Microchip’s demand far outpaces its ability to supply. It is a good thing that more than 50% of its backlog is non-cancellable under its Preferred Supply Program (PSP). Other than the fact that it greatly improves visibility, it also helps in the current environment where the company is seeing supply constraints. This is also stretching out lead times and forcing the company to idle capacity, which hurts its profitability. Investors would also be interested to know that its strong cash flows have enabled the company to pay down a substantial portion of its debt over the last few years and also pay a consistent dividend. The company recently bought back a substantial number of shares and earlier this year, the board announced a 37.8% increase in the dividend.Therefore management continues to return value to shareholders.  

Microchip beat estimates by 1.4% in the last quarter. The Zacks Consensus Estimate for 2022 has increased 24 cents (4.2%) in the last 60 days. The 2023 estimate increased 6 cents (1.0%) during the same period.

#2 (Buy) ranked Microchip’s shares are down 11.5% over the past year.

Price and Consensus: MCHP


Zacks Investment Research
Image Source: Zacks Investment Research

Analog Devices, Inc. (ADI - Free Report) : Analog Devices is an original equipment manufacturer of semiconductor devices, specifically, analog, mixed signal and digital signal processing (DSP) integrated circuits for industrial, consumer, communications and automotive customers. Other than manufacturing at its facilities in the U.S., Ireland and Southeast Asia, it also outsources some production to outside foundries, mainly Taiwan Semiconductor Manufacturing Company for front-end processing and third-party subcontractors for back-end operations.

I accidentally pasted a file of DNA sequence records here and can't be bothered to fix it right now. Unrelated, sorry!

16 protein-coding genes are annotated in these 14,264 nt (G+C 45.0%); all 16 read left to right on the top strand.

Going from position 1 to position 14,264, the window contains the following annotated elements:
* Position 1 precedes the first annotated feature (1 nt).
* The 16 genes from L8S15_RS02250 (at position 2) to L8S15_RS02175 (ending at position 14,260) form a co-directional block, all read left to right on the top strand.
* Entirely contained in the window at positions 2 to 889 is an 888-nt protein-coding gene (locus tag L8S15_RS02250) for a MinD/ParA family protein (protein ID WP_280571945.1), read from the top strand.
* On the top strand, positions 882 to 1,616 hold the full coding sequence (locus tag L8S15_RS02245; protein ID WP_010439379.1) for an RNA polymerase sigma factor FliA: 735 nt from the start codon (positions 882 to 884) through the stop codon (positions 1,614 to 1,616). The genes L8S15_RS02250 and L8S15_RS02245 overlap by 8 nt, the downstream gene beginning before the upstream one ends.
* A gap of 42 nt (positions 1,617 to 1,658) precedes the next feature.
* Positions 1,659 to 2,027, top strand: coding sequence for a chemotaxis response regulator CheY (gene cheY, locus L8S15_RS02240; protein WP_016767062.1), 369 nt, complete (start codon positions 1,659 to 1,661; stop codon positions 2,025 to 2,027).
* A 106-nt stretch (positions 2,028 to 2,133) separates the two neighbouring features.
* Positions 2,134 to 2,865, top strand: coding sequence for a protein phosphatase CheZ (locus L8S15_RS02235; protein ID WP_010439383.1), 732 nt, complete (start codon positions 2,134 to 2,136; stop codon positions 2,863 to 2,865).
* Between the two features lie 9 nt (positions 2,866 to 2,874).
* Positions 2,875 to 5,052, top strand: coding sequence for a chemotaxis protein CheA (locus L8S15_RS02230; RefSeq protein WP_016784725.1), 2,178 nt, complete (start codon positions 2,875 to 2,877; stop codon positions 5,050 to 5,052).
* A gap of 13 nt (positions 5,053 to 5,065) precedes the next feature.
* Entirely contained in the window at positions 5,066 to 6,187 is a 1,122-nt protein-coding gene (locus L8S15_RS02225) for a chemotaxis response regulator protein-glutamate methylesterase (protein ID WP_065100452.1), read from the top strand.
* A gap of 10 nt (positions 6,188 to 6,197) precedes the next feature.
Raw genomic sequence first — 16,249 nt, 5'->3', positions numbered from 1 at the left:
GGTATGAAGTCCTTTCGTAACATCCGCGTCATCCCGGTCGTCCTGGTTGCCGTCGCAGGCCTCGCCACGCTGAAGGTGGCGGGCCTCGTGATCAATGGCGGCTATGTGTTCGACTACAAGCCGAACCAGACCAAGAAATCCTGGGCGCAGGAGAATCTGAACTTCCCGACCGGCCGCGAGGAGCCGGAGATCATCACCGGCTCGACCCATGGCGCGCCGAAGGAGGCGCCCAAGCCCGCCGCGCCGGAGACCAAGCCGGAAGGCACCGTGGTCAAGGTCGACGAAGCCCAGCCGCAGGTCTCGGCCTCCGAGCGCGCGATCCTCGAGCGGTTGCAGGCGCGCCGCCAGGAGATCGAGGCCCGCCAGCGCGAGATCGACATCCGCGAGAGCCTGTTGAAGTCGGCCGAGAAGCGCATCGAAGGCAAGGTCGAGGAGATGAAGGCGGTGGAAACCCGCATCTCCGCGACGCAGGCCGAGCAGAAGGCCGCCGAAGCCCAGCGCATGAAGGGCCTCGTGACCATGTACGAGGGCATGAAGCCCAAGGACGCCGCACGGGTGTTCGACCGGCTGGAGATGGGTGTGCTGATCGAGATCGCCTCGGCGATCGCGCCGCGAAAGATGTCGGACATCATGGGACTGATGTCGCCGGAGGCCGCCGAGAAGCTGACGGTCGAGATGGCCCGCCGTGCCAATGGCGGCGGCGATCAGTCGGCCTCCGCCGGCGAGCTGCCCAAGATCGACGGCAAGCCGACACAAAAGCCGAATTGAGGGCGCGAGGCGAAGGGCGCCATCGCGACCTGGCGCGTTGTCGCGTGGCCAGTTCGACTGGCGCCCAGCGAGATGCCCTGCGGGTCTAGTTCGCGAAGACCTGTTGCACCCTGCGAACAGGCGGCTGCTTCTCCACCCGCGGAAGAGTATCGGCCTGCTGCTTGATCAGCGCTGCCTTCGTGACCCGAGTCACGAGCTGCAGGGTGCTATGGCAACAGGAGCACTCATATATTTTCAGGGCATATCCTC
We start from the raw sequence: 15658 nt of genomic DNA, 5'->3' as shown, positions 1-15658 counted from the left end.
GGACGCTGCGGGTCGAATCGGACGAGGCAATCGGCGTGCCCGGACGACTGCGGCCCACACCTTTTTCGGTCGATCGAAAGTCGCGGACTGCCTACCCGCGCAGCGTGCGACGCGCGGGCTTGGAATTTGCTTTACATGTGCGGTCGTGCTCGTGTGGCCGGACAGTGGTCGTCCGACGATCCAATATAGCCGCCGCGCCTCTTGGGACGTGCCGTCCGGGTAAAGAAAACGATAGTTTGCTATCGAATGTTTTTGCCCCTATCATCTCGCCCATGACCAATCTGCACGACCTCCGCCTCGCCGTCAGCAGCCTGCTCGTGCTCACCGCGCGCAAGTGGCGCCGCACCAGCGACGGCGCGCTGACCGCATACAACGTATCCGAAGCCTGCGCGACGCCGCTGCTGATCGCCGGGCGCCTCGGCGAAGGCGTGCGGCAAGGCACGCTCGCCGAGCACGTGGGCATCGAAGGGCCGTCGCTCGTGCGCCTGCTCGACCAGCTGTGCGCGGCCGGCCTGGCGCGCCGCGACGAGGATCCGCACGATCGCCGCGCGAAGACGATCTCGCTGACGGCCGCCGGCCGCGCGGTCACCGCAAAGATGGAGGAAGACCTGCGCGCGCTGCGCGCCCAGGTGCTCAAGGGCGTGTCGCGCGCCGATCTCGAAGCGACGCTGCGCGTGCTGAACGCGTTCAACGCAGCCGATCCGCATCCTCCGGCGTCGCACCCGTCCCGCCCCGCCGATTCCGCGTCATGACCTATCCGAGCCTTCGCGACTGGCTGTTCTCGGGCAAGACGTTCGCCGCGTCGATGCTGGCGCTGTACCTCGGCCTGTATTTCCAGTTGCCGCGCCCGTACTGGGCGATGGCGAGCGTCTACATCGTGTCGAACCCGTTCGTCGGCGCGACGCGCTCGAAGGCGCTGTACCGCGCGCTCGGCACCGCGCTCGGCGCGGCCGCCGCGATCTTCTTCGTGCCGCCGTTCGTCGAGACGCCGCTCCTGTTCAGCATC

Management is optimistic about near-term strength based on stabilizing orders, a strong backlog and continued design win momentum. Additionally, the increased scale and diversification, flexibility of its manufacturing model, and strengthening brand value are expected to help it navigate the economic downturn. This strength has allowed it to generate all-time high fourth-quarter revenues in the industrial, automotive and communications markets, as well as relatively modest growth in consumer. Analog Devices pays a regular dividend, and it increased the payout on a per share basis by over 10%.

The company beat October quarter estimates by 5.8% and in the last 60 days, the 2023 estimates for this Zacks Rank #3 (Hold) company increased 28 cents (2.9%). The 2024 estimate increased 22 cents (2.2%).

The shares are down 7.4% over the past year.

Price and Consensus: ADI

Zacks Investment Research
Image Source: Zacks Investment Research


MACOM Technology (MTSI - Free Report) : The company designs and manufactures analog semiconductor solutions for use in wireless and wireline applications across the radio frequency (RF), microwave, millimeter wave, and lightwave spectrum in the United States, China, Taiwan, Japan, Singapore, Thailand, South Korea, Australia, Malaysia, and internationally data center, industrial & defense and telecom markets.

The company is seeing particular strength in telecom, data center and defense markets. 5G deployments and increased adoption of the cloud are drivers for MACOM and management is optimistic about share gains in 2023.

MACOM topped the Zacks Consensus earnings estimate by 1.3% in the last quarter. Its 2023 (ending September) EPS estimate has dropped a penny in the last 60 days while the 2024 estimate increased a couple of cents.

Shares of this Zacks Rank #3 stock are down 9.6% over the past year.

Price and Consensus: MTSI

Zacks Investment Research
Image Source: Zacks Investment Research


(We are reissuing this article to correct a mistake. The original article, issued on December 12, 2022, should no longer be relied upon.)

Published in